The art of bragging in Hip Hop is a time-honored tradition, one that has
been around since the culture’s inception. You’re doper than this dude, your
chain is bigger, your rhymes are tighter – you know the drill. Rakim
did it, B.I.G. did it, Weezy does it; damn
near every rapper brags (some better than others). It’s an important tradition
– one that Seattle’s Dyme Def intends to keep going on their
debut album Space Music.

Comprised of Fearce Villain, S.E.V. and Brainstorm
(the group’s primary beatmaker), Dyme Def has plenty to brag
about. Their influences are clear, as “iAintNo” samples Eric B
& Rakim‘s “I Ain’t No Joke,” and “TheGameNeedsMe” samples Jay-Z‘s famous
line from “Izzo.”
Much like the aforementioned rappers, each of the group’s members has a buttery
flow, and are generally about having a good time, as is evident by
songs like “StriktlyBusiness”“Crack
and a half, the swagger is back, must be/You rappers is lackin’ your rappin’ is
wack, trust me/Ill flow – beat it up, human crack – heat it up/Cats wack, wanna
hate, here’s a dick – eat it up.”

With a title like Space Music, you would expect some far-out
production – and you’d be right. Seattle’s own Bean One (Boom
Bap Project, Living Legends, Jurassic 5, X-Clan
), produces all but 4
of the songs and provides the kind of heat we’ve come to expect from him. The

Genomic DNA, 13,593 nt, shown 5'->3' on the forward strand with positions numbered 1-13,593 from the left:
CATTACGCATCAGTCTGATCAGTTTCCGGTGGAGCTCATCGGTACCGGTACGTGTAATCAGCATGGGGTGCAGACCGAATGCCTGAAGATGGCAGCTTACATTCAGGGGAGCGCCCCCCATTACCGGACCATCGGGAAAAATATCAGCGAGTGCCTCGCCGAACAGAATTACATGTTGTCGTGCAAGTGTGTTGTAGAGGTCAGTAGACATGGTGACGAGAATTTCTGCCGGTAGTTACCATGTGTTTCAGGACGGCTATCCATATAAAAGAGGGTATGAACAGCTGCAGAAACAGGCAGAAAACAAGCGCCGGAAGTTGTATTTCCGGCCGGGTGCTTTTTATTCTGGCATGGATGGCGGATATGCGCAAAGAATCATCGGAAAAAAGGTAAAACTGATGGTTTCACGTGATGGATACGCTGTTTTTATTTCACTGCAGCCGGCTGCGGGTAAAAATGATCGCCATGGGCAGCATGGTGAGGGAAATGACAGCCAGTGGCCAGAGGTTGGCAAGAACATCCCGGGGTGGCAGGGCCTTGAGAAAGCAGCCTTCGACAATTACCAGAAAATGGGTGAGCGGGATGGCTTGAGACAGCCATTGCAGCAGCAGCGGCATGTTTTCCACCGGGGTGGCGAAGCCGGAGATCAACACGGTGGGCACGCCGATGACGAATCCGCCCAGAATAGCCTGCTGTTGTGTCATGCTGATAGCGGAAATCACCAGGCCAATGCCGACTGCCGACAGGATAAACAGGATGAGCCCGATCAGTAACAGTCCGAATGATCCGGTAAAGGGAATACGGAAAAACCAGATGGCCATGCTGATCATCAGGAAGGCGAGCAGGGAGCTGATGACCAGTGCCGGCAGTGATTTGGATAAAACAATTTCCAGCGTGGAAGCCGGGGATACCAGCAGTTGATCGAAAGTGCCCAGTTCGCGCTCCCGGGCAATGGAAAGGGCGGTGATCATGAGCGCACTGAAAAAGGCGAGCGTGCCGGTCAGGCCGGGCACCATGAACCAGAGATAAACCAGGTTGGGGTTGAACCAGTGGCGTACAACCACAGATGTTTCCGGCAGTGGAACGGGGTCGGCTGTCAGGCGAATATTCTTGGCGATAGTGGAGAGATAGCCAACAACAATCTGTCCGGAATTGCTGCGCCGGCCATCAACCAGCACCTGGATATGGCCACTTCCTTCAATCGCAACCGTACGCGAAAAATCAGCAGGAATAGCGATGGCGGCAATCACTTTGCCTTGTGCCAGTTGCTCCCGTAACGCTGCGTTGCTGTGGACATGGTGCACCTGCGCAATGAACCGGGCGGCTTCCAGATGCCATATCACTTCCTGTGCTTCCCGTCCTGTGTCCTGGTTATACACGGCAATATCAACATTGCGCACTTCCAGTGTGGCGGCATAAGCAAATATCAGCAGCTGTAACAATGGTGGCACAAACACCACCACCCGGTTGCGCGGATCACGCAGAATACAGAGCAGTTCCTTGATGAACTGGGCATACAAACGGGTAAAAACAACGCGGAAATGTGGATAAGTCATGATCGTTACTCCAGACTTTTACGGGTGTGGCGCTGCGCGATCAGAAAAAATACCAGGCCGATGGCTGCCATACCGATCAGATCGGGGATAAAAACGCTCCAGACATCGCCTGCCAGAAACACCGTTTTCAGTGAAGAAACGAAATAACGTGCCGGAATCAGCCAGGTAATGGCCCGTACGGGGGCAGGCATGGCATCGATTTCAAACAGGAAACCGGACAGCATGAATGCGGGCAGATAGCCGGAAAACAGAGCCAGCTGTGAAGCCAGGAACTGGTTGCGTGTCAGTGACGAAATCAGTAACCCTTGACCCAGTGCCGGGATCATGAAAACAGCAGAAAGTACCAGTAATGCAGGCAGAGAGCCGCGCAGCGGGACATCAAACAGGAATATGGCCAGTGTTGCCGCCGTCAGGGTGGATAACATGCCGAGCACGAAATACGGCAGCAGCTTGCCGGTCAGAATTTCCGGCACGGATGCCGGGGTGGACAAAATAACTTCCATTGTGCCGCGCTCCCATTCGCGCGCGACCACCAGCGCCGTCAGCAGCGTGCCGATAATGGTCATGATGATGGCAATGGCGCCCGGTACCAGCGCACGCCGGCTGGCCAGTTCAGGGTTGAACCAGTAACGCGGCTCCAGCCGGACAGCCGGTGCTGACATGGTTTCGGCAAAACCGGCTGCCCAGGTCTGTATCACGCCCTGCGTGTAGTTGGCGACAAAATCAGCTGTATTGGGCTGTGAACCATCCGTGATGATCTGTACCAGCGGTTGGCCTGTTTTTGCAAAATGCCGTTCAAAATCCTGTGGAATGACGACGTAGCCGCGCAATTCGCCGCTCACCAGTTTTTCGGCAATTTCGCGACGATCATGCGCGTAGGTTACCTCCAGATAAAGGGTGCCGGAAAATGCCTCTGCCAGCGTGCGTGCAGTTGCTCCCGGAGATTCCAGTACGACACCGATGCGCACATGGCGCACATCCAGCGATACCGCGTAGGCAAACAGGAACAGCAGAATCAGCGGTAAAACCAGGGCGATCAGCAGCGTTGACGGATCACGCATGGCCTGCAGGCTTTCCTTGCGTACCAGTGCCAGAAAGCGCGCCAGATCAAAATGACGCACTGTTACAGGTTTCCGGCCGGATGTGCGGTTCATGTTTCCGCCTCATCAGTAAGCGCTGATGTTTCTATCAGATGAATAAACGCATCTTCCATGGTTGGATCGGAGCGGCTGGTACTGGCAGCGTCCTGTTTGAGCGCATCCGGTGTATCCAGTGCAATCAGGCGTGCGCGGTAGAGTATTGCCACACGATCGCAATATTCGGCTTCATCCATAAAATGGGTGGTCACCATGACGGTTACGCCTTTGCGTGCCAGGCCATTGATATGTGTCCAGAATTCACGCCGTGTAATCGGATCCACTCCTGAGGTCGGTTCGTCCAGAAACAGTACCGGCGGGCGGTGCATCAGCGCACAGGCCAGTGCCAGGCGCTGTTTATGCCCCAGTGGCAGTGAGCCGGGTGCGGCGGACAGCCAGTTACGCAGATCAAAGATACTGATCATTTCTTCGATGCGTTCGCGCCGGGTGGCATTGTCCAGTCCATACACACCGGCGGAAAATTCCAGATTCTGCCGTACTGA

intro track is something refreshingly funky, as is “GetDown.” “ClapClap”
brings back an old favorite as it samples Kurtis Blow’sThe Breaks. The album does
hit a bit of a lull with the appearance of tracks like “SoGood/itsBad”
and “Fresh2Def,”
which stick out like sore thumbs in an otherwise excellent album. These tracks
quickly become a distant memory, however, as songs like “AlottaRappers” have
straight ill production and clever lyricism: “I’m 20 with the power to
influence/How exclusive is that?/You ain’t into it? You’re excluded/Please move
to the back.”

Don’t get it twisted though; while songs like “Sweat” address lighthearted
subjects with lines like “I just wanna get brain/I’m a nerd,” it’s not
all jokes. “LetItBe”
is a heartfelt song in which Dyme Def discuss their personal
demons: “I’m a point in my life that the main issue/Is to have a joint in
my life they point at my life/And laugh, see I got two jobs and I’m still
broke/See I got bad asthma and I still smoke/The doctor telling me my breathing
is getting worse/And soon I won’t be able to spit a verse, now I’m feelin’
cursed/No turnin’ to my dad cuz he’s too far to look for/So instead I for
him/But I don’t look forward to seein’ him/At night I still have bad dreams of
bein’ him

When all is said and done, Space Music is a
dope debut that should prove to be a landmark album for Northwestern Hip Hop.
The beats are quite different from what you’ll hear nowadays; a true school
feel that happens to be quite radio ready. The subject matter is generally
entertaining (and occasionally introspective), though it tends to get a little
stale on some of the less engaging songs. These minor missteps are overshadowed
by the group’s greatest asset – their hunger. Dyme Def’s unabashed
humor, diverse production and subject matter make Space Music a
pleasant surprise, and it will leave you wanting more.